The purpose of this paper is to look at the area of risk management with reference to the sport of swimming. There is no doubt that the ability to prevent any types of injury to athletes is of the utmost importance. The safety of the athletes should therefore be the primary concern of both facility managers and coaches. By working together, one would hope, that all unnecessary injuries could be prevented.
One of the most severe injuries that can occur is that of a spinal injury. The area of prevention that addresses this issue is that of spinal injury management and it will be looked at more closely later in this paper. Even with all the extra emphasis in this day and age on safety issues, these kinds of injuries are still far too prevalent. In 1996, Michael Berger and Judith Middleton state that in the United Kingdom, there are around 40,000 children each year that suffer from head injuries. Some of these individuals will have received severe injuries, in that they will have been unconscious for at least 20 minutes and so will most likely have suffered brain damage.
The sport of swimming has the obvious danger of drowning. There are also potential risks of spinal injuries caused by collisions with the floor of the pool, the walls in the pool and other swimmers. Many other injuries can be the result of a slippery deck or training equipment not correctly stored away. There is also a risk of injury from the chemicals which are present at a pool such as chlorine.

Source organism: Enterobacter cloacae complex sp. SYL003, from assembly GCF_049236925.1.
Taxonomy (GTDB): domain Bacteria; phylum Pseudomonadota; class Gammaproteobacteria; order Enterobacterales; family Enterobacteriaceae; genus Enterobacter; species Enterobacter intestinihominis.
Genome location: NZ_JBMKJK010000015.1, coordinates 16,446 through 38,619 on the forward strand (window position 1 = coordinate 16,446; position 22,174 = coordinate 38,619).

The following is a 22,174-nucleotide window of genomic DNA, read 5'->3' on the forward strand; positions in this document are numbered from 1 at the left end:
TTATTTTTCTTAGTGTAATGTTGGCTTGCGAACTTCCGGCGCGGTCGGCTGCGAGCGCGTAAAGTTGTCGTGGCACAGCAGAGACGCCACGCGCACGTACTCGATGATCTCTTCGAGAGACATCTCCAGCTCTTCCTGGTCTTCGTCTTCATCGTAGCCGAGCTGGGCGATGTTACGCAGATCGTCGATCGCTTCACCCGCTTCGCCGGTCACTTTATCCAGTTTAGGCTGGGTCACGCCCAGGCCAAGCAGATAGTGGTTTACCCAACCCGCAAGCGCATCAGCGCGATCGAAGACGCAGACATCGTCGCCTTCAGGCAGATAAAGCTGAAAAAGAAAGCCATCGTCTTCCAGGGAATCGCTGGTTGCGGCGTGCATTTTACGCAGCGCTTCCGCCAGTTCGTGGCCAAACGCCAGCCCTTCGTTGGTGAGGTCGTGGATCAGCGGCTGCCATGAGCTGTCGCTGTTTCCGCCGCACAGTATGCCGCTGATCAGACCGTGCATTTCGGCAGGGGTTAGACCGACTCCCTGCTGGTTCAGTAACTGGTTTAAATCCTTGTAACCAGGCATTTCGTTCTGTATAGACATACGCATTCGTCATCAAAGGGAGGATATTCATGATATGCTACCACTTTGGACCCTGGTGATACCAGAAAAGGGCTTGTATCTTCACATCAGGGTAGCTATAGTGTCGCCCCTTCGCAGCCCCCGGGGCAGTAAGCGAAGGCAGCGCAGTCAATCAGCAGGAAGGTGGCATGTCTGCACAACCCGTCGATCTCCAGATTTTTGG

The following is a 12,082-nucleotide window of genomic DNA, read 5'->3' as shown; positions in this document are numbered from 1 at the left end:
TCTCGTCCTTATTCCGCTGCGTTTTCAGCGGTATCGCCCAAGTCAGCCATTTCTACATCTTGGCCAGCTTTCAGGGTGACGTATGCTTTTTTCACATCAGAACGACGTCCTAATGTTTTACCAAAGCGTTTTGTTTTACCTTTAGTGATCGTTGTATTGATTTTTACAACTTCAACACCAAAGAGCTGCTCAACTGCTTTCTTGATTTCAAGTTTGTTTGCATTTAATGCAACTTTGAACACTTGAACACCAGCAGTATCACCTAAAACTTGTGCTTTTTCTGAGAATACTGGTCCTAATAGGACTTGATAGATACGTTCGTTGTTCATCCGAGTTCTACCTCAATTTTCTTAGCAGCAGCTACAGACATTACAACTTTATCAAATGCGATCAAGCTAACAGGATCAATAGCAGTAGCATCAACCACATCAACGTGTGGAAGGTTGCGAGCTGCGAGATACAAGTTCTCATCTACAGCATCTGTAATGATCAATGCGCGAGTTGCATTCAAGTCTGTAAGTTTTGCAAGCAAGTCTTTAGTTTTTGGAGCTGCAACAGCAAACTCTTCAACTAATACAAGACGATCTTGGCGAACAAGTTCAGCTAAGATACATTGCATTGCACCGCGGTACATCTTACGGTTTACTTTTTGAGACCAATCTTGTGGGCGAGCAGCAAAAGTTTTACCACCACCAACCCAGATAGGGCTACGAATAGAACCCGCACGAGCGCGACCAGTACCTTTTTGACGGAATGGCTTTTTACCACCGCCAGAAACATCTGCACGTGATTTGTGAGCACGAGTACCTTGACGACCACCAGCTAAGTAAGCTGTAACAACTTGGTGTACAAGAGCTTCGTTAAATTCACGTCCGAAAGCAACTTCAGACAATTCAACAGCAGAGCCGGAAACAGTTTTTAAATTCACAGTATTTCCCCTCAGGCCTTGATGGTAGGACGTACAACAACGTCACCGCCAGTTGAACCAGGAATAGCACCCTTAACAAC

Aquatic injury prevention should be part of any facilities risk management program. Risk management involves identifying and reducing dangerous conditions that can cause injuries and financial loss. Thus, the aim of a risk management is in a way a kind of preventative medicine, to tackle the issue of a problem thus ensuring that those kinds of accidents will not occur. There are some that would contend that those individuals that suffer an injury are unfortunate victims of circumstance. Many injuries can be avoided through an understanding of the factors that can cause injuries to occur and then a knowledge of how to go about preventing such situations to occur.
Charles Bucher and March Krotee (1998) explain that there is an added risk in any physical education exercise as opposed to a ...
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...water conditions, many dangers are in and around water.
Risk management in a pool environment is basically concerned with aquatic injury prevention. A highly developed risk management program will substantially reduce the risks of injury. By understanding how injuries are caused, one can better prevent them. Effective communication with patrons is critical for helping to prevent injuries. Through this communication, the patrons can have fun in a safer environment.
American Red Cross (1993). Community First Aid & Safety. Mosby Lifeline, St. Louis. (pg. 184)
American Red Cross (1993). CPR For The Professional Rescuer. Mosby Lifeline, St. Louis. (pg. 10)
American Red Cross (1995). Lifeguarding Today. Mosby Lifeline, St. Louis.
American Red Cross (1988). Safety Training For Swim Coaches. Mosby Lifeline, St. Louis. (pg. 26)
American Red Cross ( 1992). Swimming & Diving. Mosby Lifeline, St. Louis.
Berger, M. & Middleton, J. (1996). Head Injury: Some Consequences For Injured School Pupils, Their Teachers And Schools. The Partnership, Southampton. (pg. 3)
Bucher, C.A. & Krotee, M.A. (1998). Management of Physical Educ
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